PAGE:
The burly man shrugged at his similarly-built companion in a similarly-stitched uniform, standing besides him, in a strangely similar posture. On the count of three, the two burly men drove their tank-like arms into the door, neatly breaking the wooden structure, the pieces of which clattered to the floor one after the other.

The men rushed into the shack in combat mode, but that was hardly necessary. Their prey was seated calmly next to his computer, staring at the screen, apparently oblivious to the happenings around him.

“Kingsley Oduamadi?”, the first burly man had his blood-traded machine gun aimed directly at the seated man’s forehead.

The man did not respond, but continued staring at the blank screen, and at the reflections of the men behind him. His eyes wore a glazed expression.

The second burly man had begun ransacking the room by then, and it did not take him long to find what he was looking for. A photograph, faded with age, but clearly showing the smiling faces of the two men in it, dressed in royal robes.

“It’s him”, shouted the second burly man, with barely suppressed glee, “We’ve got the prince.”

The first burly man let loose a quickly stifled whoop and lifted the seated man out of his seat using a single hand, the other still clutching his machine gun.

Kingsley put up no fight and even as the two burly men led him out of the shack, his eyes remained focus on the far end of his computer screen. On the small Y! icon which would light up upon receiving a new mail.


Kingsley’s hands were cuffed and he was roughly pushed into the back of a jeep, where the second burly man joined him. The first burly man went behind the wheel, and seated next to him on the passenger’s side was a foreigner. He was well-dressed, Asian and seemed somewhat out of place in a dusty jeep in Africa.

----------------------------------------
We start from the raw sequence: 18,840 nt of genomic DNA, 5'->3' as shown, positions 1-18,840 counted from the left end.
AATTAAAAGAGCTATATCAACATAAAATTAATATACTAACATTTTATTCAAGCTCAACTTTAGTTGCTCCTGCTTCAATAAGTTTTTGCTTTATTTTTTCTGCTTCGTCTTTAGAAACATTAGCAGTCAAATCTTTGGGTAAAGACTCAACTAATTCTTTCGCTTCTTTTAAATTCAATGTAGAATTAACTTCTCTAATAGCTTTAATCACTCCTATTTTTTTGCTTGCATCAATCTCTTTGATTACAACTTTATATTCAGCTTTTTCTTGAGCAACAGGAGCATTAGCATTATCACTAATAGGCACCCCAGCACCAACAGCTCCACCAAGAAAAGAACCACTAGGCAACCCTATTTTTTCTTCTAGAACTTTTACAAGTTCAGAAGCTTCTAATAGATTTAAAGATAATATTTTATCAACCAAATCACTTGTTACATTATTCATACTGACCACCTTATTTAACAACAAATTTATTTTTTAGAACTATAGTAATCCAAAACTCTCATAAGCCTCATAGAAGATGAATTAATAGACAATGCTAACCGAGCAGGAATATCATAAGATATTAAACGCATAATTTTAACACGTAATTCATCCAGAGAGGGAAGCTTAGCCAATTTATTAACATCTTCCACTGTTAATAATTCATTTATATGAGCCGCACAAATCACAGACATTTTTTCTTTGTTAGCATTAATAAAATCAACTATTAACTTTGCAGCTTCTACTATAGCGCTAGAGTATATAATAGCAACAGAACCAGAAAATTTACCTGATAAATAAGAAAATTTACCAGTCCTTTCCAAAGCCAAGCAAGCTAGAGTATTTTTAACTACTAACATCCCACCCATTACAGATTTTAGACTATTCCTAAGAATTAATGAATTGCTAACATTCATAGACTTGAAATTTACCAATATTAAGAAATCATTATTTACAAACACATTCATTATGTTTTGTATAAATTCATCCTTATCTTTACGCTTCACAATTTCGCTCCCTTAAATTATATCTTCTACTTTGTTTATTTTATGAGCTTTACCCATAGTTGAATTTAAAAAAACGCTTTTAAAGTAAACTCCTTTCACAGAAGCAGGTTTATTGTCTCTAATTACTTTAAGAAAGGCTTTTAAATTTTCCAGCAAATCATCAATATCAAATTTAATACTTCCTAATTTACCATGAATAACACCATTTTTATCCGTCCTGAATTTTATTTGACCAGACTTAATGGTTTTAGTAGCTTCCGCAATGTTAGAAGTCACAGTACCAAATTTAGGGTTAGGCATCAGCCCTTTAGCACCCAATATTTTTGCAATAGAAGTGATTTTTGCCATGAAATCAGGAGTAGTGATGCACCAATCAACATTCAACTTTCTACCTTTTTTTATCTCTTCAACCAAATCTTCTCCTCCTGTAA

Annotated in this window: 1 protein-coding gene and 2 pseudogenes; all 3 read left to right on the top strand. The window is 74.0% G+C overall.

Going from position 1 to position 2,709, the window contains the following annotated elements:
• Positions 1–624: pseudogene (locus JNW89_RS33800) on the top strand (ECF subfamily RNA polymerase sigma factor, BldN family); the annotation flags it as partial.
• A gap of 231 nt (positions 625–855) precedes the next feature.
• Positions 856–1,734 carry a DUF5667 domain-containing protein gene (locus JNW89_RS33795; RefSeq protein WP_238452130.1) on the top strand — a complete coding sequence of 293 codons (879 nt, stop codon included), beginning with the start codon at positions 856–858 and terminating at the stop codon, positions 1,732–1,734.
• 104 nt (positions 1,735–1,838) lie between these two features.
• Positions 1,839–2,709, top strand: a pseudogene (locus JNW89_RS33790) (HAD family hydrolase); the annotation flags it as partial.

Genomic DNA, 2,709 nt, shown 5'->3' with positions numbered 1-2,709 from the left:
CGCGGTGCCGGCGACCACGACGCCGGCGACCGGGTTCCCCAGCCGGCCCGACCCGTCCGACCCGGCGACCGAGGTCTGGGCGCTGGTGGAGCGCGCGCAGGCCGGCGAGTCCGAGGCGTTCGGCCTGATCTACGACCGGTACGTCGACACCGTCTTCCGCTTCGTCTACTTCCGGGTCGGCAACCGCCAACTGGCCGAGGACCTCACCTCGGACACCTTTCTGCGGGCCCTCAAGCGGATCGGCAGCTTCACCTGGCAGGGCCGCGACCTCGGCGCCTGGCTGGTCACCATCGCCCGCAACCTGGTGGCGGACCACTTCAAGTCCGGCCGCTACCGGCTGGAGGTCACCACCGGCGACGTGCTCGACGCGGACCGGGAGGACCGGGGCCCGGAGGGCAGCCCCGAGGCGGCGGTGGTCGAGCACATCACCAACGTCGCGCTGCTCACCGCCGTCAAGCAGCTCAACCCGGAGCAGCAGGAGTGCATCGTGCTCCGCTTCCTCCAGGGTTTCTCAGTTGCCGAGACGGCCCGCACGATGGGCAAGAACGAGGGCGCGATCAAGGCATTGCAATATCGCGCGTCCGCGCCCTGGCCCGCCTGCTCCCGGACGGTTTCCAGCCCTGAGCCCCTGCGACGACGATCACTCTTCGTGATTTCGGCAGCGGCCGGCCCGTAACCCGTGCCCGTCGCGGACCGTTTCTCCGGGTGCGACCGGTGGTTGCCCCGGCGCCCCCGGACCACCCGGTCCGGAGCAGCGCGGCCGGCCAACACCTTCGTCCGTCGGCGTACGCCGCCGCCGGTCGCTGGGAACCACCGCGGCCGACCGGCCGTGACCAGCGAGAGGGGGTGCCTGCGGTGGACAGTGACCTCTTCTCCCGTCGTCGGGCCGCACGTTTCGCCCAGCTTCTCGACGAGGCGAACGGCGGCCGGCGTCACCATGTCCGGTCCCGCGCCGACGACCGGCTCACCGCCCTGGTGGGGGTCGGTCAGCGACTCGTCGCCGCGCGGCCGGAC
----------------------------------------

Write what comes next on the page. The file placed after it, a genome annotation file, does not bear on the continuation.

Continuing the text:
“This is your man Mr. Goopta”, the first burly man spoke out loud to the well-dressed Asian as the jeep roared to life, “You can tell your people in India that we have caught the man behind the scam. And we are grateful to your computer people who traced this rogue down. Criminals like him shame our proud country.”

Kingsley looked strangely at the balding Indian man seated ahead of him and then at the second burly man, who wore a thin little smile, almost a smirk.

Kingsley knew that the second burly man was not smirking at him, but at the foreigner, for not knowing that there were indeed real Nigerian princes.

Old Morris stayed hidden behind the shack as he watched the jeep disappear in a trail of dust, carrying the last of the Oduamadi royals in it. The young man who would undoubtedly meet the same fate that had befallen his father – death at the hands of the President, whose sole ambition was the extermination of every royal clan in Nigeria.

And the riches of Kingsley’s family would stay useless in a Swiss bank far, far away.

(This of course, is my take on the famous ‘Nigerian prince’ scam of which several variations have plagued mailboxes in the last decade or so. References are this and this. The title has a double meaning too – it could be interpreted as the English ‘Real’, signifying the plot-point that Kingsley is a real prince and not a scam artist, or it could be read as the Spanish ‘Real’, meaning ‘Royal’.)


5 responses to “Real

  1. Awesome!

    I’ll never mechanically hit the spam button again. Or maybe I will. Still, awesome!

  2. ๐Ÿ™‚ i liked
    But do all your stories have to be so tragic – with the schoolboys and now this.

    fiction is an escapist’s first resort (before the continuum from day dreaming to psychosis)

  3. also, as further proof ,

    even wordpress computers call ur story depressing

    Possibly related posts: (automatically generated)
    – Well thatโ€™s just depressing.